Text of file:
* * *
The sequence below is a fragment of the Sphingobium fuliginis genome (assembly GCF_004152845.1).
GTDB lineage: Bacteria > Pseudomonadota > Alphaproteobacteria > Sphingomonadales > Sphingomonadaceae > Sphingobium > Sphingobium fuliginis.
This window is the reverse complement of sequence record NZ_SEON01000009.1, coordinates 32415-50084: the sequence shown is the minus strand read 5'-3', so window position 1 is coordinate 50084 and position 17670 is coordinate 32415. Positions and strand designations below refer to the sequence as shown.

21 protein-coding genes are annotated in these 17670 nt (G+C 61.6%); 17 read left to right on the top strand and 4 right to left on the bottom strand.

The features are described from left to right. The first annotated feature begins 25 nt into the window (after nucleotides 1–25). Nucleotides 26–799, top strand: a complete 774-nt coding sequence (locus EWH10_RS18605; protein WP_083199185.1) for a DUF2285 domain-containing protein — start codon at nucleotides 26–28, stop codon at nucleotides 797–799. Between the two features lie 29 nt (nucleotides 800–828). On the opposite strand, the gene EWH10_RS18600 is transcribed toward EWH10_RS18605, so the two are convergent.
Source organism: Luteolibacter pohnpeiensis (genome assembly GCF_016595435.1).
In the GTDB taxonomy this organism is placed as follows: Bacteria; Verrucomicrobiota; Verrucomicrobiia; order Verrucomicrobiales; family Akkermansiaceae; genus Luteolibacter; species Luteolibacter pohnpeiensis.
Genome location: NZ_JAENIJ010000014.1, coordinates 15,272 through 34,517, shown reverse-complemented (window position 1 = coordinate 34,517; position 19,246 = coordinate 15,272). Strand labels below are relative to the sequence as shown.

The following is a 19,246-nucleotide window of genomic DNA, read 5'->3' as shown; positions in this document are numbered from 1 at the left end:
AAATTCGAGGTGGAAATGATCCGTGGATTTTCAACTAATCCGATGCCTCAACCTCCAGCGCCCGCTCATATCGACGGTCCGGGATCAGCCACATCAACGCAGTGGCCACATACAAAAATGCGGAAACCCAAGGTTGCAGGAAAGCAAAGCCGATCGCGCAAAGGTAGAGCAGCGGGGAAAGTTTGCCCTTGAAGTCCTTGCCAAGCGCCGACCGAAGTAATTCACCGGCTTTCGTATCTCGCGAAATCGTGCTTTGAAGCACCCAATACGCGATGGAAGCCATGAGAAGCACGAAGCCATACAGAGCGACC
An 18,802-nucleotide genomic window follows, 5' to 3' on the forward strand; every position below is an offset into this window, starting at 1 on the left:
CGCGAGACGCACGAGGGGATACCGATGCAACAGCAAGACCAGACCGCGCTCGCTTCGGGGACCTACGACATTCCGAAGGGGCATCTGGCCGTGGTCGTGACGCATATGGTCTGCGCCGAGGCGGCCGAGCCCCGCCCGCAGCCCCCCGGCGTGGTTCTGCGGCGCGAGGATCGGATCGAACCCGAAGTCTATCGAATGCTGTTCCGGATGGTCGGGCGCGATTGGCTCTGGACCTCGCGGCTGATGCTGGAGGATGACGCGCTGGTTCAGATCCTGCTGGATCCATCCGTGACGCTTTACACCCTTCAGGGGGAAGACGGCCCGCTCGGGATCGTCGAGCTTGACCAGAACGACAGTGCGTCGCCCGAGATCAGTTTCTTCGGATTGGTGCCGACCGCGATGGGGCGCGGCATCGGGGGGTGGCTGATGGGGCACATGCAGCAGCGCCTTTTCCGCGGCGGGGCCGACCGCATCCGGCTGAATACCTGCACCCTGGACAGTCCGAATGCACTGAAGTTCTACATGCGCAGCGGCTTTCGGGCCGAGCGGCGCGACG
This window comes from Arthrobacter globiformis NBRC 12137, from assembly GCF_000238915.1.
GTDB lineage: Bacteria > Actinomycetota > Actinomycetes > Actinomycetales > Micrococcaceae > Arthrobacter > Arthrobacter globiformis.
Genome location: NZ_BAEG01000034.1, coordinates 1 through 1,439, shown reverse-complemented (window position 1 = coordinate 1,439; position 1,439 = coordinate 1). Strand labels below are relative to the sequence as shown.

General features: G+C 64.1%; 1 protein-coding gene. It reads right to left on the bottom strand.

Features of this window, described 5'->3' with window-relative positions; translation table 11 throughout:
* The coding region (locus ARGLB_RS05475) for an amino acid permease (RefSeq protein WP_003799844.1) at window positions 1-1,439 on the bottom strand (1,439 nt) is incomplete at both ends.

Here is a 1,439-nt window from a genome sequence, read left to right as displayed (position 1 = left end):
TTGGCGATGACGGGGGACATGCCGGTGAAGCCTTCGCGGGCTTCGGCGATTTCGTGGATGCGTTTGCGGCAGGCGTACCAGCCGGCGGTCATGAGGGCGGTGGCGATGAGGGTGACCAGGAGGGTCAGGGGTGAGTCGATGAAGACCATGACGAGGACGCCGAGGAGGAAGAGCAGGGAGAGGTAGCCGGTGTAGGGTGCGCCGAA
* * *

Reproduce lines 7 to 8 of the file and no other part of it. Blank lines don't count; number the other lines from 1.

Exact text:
In the GTDB taxonomy this organism is placed as follows: Bacteria; Verrucomicrobiota; Verrucomicrobiia; order Verrucomicrobiales; family Akkermansiaceae; genus Luteolibacter; species Luteolibacter pohnpeiensis.
Genome location: NZ_JAENIJ010000014.1, coordinates 15,272 through 34,517, shown reverse-complemented (window position 1 = coordinate 34,517; position 19,246 = coordinate 15,272). Strand labels below are relative to the sequence as shown.